Travelling along the Trans-Mongolian railway was never a dream of mine. But then I stopped and thought about the enormity of it all for a minute.
It’s a funny thing, but there’s really no such thing as Chinese cuisine. Oh there’s Cantonese, Sichuan, Shandong, Fujian, Hunan and Anhui cuisine, but you can’t point to one plate of food and say, ‘Yep, that’s Chinese that is.’
A few years ago I was invited to a friend’s Chinese New Year dinner. I showed up nice and early, hair brushed, stretchy pants on, ready to consume my body weight in spring rolls and Peking duck. When I opened the door, my friend and her parents looked at me in horror.
What is it that’s so irresistible about a dumpling? Putting aside the fact they’ve got the cutest name of all the food groups, dumplings seem to be inherently delicious on a molecular level.
Shakespeare once said, ‘The sauce to meat is ceremony; meeting were bare without it.’ Basically this translates to, ‘Festivals, they’re pretty cool, eh?’ And those Elizabethans really knew how to party, so I’m inclined to agree with his opinion. Ceremonies and festivals are the cultural glue that binds us as people.
What is it about Asia that throws up strange and unusual places to rest your head? It’s as if there’s some inaudible signal being broadcast causing architects and hoteliers to try and one-up each other in a race towards the weird and wonderful. Hey, I know, let’s make them sleep in a giant elephant! No, why not in tiny cubicles stacked like sardine tins! It’s like Lewis Carol and Gaudi decided to get together and start a small interior design business.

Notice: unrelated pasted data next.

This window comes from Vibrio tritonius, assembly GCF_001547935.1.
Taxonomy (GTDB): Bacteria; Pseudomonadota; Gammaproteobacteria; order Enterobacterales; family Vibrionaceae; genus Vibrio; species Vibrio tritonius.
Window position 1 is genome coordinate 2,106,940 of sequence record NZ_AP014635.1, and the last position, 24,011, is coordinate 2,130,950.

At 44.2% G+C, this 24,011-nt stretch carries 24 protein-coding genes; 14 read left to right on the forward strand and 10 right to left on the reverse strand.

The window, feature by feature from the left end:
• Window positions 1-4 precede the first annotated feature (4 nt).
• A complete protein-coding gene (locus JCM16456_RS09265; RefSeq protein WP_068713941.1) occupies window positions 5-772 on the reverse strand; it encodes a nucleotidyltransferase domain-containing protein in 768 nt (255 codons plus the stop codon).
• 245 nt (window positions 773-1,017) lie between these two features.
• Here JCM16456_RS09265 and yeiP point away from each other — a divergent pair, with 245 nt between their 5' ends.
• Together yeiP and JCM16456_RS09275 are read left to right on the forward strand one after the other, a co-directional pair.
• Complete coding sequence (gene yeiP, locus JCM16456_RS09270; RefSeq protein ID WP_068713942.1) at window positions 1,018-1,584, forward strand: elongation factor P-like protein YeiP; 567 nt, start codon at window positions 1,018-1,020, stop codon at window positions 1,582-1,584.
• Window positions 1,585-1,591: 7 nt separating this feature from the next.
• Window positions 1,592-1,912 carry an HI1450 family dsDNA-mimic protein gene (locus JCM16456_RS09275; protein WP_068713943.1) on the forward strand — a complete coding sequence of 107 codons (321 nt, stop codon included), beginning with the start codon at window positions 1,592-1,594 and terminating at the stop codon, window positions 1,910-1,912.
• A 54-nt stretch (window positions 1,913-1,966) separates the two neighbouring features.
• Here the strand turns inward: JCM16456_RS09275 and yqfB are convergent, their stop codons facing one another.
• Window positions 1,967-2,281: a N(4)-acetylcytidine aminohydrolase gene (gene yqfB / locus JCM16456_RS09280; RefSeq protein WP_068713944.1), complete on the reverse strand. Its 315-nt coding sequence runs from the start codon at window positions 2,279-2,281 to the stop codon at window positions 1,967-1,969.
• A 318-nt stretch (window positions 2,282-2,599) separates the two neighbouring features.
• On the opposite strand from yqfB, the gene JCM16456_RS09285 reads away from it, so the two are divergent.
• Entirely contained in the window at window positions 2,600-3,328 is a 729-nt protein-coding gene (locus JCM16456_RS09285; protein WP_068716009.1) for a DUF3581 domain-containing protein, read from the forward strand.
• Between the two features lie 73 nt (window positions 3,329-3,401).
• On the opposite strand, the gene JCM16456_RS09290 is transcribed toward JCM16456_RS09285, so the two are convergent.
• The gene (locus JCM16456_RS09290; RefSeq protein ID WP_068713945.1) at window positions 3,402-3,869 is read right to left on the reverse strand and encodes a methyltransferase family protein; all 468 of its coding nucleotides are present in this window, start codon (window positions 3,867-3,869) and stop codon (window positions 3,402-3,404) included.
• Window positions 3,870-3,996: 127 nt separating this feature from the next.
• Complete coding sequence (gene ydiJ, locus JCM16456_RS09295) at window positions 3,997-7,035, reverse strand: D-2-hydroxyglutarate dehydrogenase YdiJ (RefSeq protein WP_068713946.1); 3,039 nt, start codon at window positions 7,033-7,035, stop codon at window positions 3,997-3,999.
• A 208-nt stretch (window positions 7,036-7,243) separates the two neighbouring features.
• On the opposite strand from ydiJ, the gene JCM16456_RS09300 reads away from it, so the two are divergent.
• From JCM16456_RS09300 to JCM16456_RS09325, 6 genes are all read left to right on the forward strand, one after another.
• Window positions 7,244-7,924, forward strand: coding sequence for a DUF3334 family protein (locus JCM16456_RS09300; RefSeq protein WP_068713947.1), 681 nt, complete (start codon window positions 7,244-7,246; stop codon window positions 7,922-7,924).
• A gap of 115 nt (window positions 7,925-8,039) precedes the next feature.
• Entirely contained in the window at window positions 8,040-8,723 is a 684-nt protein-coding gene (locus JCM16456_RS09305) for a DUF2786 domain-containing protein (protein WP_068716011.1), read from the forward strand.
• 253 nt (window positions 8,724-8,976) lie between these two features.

If I was to give you one tip about travelling in Central Asia, it would be expect the unexpected.
Everything about the region is surprising; the extraordinary landscapes, fascinating history, intriguing culture and the warm welcome you’ll receive from friendly locals.
North and Central Asia is weird, wonderful and quirky on steroids, as I think you can see in my photo album of things you can wear on your head…
The Silk Road originally extended over 6,000 km through ancient China, India, Persia, Europe and Arabia, linking the mighty civilisations of the East and the West.
It’s an intrepid traveller’s dream to see the trading town of Kashgar in full swing, venture through the mountainous heartlands of Kyrgyzstan and explore exotic Tashkent. Kira Gerber has captured her memories of this historic route in these inspiring travel photos…